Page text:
In April 2021, I joined the Y7, the G7's youth engagement group, as an #AtTheTableAmbassador. The G7 comprises the following countries: UK, US, Canada, France, Germany, Italy, and Japan. There were youth ambassadors, delegates and youth forum members from each country.
As part of my role as an ambassador, I hosted my very own roundtable talks with young people all around the UK, making their voices heard and discussing fundamental issues within the following fields:
• Climate Change & Environment
• Digital & Technology
On the health tracks, far and away the most pressing issue was mental health. Every single young person I spoke to within the health tracks automatically placed mental health as the highest priority. Currently, 1 in 4 people will experience a mental health problem of some kind each year in England.
A common theme was the discussion of awareness. In the last ten years, the awareness campaign has successfully transformed mental health from an unspoken stigma to an acceptable and often encouraged topic. However, the real issue lies in the continual cuts to the NHS and, in particular, mental health services. People are aware – in fact, I think people are more aware than ever – but what they lack is viable access to severely underfunded public mental health services.
One roundtable participant was diagnosed with a personality disorder. They were told they had to wait an entire year to access therapy. Once that year had rolled around, it turned out there were too many people needing access to therapy, so the individual was placed into group therapy. Unfortunately, after just three weeks of three group sessions, funding was cut, therapy stopped, and everybody was placed back on the waiting list at the bottom.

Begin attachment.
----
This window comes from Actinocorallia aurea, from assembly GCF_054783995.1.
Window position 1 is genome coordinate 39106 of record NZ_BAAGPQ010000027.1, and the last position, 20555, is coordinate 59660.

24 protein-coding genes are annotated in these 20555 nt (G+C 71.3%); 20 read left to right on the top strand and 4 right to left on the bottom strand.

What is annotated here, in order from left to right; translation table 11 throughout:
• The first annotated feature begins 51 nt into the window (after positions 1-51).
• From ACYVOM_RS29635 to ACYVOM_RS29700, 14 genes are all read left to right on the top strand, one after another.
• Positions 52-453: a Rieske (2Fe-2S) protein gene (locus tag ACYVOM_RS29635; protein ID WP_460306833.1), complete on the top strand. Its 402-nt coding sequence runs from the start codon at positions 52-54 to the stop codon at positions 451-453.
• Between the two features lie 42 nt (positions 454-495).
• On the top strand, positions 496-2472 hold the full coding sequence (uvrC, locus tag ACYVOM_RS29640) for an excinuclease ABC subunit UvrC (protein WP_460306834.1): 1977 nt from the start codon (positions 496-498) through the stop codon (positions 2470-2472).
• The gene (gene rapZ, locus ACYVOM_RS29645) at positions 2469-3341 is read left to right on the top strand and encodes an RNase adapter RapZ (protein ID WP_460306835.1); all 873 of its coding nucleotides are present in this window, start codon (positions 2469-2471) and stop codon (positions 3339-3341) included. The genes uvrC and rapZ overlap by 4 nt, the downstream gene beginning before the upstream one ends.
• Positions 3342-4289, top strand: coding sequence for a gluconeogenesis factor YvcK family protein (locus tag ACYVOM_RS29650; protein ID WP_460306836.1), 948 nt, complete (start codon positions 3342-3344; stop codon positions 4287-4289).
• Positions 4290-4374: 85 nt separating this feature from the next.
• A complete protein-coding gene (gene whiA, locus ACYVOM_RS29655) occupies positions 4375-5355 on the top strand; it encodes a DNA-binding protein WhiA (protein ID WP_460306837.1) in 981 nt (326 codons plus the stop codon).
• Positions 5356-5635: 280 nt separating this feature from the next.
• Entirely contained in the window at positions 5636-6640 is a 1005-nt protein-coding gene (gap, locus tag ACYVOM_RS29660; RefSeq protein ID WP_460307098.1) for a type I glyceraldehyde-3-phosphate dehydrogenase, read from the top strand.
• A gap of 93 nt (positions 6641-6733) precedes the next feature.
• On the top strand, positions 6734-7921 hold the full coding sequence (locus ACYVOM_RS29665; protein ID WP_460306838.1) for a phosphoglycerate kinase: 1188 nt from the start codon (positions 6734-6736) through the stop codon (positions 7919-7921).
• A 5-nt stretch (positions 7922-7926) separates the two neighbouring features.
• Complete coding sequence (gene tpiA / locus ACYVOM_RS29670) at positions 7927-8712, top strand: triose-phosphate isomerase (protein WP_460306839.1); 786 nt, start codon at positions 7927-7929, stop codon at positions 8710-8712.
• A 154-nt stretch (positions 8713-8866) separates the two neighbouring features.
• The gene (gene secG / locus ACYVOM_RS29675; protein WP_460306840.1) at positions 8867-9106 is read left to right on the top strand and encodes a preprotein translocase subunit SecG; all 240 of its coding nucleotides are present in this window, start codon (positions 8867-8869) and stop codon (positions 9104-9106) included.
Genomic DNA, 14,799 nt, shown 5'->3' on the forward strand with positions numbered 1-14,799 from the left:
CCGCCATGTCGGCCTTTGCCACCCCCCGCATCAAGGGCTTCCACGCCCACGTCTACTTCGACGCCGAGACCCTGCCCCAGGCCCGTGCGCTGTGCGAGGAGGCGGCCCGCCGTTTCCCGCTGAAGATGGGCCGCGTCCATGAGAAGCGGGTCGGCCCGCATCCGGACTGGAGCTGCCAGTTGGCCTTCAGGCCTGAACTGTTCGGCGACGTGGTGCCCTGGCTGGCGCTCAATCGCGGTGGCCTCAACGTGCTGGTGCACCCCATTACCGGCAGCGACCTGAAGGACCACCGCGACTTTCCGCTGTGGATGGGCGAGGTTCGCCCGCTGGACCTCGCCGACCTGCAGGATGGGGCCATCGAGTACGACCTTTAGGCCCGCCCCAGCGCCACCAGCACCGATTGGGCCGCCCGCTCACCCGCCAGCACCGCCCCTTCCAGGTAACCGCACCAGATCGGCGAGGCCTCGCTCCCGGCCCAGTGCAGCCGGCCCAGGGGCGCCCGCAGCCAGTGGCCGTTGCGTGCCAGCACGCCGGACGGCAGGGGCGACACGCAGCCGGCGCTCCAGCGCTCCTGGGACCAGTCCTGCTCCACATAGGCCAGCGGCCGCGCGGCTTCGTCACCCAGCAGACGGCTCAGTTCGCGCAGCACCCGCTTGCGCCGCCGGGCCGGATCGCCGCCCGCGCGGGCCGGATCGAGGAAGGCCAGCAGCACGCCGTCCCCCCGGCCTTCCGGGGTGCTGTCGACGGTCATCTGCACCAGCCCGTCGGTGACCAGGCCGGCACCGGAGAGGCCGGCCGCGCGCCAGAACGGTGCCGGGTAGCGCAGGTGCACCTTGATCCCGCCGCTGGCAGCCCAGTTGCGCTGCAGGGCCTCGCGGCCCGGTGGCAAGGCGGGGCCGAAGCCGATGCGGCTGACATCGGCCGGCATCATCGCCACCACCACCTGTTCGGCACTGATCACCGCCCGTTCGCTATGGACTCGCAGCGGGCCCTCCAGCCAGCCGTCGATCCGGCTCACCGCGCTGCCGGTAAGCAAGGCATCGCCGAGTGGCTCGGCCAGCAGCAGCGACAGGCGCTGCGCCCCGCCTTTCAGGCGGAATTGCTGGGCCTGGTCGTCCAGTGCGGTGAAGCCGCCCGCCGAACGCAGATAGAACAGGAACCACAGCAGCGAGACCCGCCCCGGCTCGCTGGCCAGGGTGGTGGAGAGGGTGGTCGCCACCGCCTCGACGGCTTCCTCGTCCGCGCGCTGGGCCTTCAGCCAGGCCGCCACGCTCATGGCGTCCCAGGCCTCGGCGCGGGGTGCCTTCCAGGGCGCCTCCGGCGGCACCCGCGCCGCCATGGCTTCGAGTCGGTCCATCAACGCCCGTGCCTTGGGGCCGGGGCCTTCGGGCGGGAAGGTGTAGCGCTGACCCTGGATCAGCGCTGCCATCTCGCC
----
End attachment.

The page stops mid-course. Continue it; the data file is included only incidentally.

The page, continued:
While this may sound like a singular unfortunate case, this is not the only situation I've heard similar to this. It certainly won't be the last under current government budgets, either.
Those who can access the NHS's public mental health services within a reasonable time are typically given just six sessions to resolve everything (incredibly short for more complicated cases) and CBT. There are over 100+ different types of therapy, and CBT is instead used as an umbrella one-size-fits-all. No wonder it doesn't help everybody.
Young people are the most likely to go and seek mental health support, yet they are the least likely to be able to afford private treatment. Universities are another major issue for mental health. One roundtable participant revealed that their university does its best to hide the high rate of suicides, and claimed that students are often being found dead in the local canal around exam season.
Needless to say, mental health has been a defining experience of young people's lives. I felt honoured to push forward all of these voices and ensure they were fully heard and considered by politicians, policymakers and world leaders.
The Y7 Communique
All ambassadors submitted their conversations with the young people from their country (anonymously, no personal data was collected). Then, the nominated delegates for each track reviewed the data and formed the Communique with its new suggested policies.
On 14 May, the Y7 released the Communique, which you can read here.
We also did an overview of the different tracks:
In response to young leader's suggestions, Prime Minister of the United Kingdom and the Chair of this year's G7, Boris Johnson, said: